OK, go get it and send me an encrypted PM when you got it in your possession with a pic of the coins.  You can then re-bury it somewhere closer to your McHovel to retrieve after SHTF Day and try to use it to buy stuff.  I promise not to report you to the IRS.

RE


It's the property of Wells Fargo....

That is only one of the many problems you would have with it, if you actually found it.  Let me know when you have it in your possession.

RE
Oh, you'll get the nod alright...
GTFOD for sure.

(http://www.reactiongifs.com/wp-content/uploads/2011/05/tumblr_ljh0puClWT1qfkt17.gif)

Can't wait for the next installment!


Any good at reading maps ?
We can figure this shit out right here.
Title: Re: P O O F ! Goes The Crypto
Post by: RE on February 06, 2018, 04:57:04 AM
Any good at reading maps ?
We can figure this shit out right here.

No, then somebody else might read it and get to the gold first.

RE
Title: Re: P O O F ! Goes The Crypto
Post by: azozeo on February 06, 2018, 11:03:07 AM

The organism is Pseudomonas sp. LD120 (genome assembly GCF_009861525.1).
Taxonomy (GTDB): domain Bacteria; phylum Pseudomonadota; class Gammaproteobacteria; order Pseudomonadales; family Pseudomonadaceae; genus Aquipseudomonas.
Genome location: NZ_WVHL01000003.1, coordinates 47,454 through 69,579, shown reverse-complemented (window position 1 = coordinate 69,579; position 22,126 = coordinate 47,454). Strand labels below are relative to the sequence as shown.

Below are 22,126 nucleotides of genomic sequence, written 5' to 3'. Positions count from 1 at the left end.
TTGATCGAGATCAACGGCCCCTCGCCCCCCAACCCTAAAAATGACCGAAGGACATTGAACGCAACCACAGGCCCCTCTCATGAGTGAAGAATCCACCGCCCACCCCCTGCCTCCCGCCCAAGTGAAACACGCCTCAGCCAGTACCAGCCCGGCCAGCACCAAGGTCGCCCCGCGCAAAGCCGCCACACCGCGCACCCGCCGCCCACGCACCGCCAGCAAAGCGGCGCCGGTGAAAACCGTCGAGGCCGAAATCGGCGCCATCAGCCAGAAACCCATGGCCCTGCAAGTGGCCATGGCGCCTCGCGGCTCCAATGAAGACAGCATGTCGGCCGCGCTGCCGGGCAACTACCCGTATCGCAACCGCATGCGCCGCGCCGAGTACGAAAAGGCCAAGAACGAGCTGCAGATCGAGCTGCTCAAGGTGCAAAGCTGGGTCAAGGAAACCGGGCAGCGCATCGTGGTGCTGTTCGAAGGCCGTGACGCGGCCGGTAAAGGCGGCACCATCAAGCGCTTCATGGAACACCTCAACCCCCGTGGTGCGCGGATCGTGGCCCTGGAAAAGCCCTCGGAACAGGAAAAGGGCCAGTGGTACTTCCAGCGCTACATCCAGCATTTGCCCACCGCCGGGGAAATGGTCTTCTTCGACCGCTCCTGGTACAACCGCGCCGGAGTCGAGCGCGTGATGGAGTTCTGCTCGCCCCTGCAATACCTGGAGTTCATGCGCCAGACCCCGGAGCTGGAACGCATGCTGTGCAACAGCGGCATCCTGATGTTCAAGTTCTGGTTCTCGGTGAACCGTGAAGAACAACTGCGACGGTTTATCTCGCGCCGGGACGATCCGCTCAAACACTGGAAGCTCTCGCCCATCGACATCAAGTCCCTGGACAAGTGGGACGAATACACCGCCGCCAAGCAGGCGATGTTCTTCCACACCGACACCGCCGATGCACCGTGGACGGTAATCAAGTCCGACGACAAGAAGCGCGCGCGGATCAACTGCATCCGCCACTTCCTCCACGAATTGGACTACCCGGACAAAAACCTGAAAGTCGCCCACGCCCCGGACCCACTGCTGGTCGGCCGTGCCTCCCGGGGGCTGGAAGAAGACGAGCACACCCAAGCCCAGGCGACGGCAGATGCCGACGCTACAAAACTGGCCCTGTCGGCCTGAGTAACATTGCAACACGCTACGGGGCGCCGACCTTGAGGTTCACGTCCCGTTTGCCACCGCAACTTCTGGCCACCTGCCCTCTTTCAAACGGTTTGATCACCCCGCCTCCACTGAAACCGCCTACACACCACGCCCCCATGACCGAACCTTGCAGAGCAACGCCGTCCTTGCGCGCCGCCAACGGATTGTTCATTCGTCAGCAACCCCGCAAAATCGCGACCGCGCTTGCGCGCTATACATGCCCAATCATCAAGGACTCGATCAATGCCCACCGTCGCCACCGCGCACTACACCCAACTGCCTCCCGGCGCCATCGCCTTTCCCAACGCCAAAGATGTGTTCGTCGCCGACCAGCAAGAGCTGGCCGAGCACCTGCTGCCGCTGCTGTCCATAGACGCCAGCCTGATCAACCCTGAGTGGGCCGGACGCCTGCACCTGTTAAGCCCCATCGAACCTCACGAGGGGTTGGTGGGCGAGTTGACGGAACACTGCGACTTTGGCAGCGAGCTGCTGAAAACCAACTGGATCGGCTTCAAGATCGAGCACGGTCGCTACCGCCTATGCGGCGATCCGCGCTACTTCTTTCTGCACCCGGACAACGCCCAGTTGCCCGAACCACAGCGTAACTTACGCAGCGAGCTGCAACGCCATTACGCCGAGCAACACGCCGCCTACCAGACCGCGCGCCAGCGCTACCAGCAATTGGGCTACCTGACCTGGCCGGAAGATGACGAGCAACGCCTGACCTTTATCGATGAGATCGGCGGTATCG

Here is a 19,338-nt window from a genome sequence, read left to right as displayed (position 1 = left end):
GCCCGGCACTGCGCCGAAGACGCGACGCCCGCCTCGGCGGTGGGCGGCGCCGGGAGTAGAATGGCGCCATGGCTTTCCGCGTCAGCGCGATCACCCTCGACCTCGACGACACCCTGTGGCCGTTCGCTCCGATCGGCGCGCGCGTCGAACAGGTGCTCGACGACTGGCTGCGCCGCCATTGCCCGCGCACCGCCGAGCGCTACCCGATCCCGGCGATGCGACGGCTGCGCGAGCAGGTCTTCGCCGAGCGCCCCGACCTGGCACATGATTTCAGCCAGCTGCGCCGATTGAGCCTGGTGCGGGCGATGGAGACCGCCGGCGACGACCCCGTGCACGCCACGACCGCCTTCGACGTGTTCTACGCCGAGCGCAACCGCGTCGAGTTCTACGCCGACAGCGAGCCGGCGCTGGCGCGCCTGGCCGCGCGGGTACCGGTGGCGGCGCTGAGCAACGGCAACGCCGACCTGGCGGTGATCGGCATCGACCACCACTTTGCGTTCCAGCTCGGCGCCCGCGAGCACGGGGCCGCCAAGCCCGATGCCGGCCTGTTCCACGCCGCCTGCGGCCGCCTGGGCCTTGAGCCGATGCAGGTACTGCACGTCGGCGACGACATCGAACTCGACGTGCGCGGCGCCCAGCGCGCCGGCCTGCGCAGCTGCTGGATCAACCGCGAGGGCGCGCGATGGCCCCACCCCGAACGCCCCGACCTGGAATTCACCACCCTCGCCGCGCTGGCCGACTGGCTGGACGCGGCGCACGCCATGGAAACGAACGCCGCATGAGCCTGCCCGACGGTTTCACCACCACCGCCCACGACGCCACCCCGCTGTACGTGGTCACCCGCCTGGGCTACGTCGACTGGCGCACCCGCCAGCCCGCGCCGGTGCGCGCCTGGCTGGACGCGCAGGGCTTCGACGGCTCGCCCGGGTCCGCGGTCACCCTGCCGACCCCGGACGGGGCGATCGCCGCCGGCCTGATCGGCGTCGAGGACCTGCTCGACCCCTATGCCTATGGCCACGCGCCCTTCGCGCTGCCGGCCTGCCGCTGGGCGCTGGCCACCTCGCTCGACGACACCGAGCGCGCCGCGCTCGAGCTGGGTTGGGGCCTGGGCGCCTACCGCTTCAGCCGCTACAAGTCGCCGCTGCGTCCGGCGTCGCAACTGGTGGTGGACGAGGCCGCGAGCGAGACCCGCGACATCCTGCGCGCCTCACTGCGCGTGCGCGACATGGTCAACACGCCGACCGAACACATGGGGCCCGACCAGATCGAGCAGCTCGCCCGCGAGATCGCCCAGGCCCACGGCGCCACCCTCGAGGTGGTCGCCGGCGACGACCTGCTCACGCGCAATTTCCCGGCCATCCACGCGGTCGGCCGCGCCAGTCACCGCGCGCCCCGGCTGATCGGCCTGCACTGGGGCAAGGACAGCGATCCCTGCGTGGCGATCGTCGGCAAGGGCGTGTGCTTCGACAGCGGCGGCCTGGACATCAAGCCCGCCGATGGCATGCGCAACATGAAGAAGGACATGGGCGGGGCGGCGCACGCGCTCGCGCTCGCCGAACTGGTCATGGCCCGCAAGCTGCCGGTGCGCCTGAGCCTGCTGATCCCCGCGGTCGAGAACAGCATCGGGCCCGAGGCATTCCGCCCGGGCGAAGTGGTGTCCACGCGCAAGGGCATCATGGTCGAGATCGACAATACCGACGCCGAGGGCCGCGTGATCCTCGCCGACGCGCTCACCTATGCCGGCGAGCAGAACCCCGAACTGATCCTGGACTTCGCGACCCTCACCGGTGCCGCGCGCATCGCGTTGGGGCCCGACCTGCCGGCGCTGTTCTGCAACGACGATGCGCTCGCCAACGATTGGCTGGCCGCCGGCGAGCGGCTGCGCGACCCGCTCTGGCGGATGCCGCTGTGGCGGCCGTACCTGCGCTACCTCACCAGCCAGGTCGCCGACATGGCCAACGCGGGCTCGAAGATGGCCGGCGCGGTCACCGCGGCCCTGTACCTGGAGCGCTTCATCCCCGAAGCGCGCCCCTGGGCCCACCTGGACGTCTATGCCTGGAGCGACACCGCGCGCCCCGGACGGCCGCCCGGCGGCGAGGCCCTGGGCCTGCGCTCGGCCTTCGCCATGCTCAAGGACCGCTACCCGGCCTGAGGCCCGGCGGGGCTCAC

Any good at reading maps ?
We can figure this shit out right here.

No, then somebody else might read it and get to the gold first.

RE

Trust me, the treasure hunter crowd has already tried & they're so frickin' turned around
it's hilarious.
This canyon was my office for four years.
I was the only realtor crazy enough to take on playing monopoly with those claims.
Did very well financially while I was at it, I might add.
I know what to post & what not to post to keep the suits off my back.
Since you & a few others here are savvy on posting photos & other items, help a brother out.

I need a map of the area. Kingman, Az.
The section of mountain (Cerbats) that is north of I-40 & east of Hwy 95, & northeast of Hwy 68. I-40 & Hwy 68 are E/W parallel
Find the dirt road named Champion Mine Road. The Champion is my digs.
It's north of So-Hi (housing community)
I'm planning a trip up to the mine soon. My friend Danny wants the silver dollar tour.

RE,
No fear porn. We drive it like we stole it. Besides, it's got a cop motor & brakes.  :icon_mrgreen:
Title: Re: P O O F ! Goes The Crypto
Post by: azozeo on February 06, 2018, 12:33:56 PM
One question I still have is the motivation behind the delivery of the box of gold.
Why would Ft. Mohave be the destination.
To pay the troops ? Perhaps.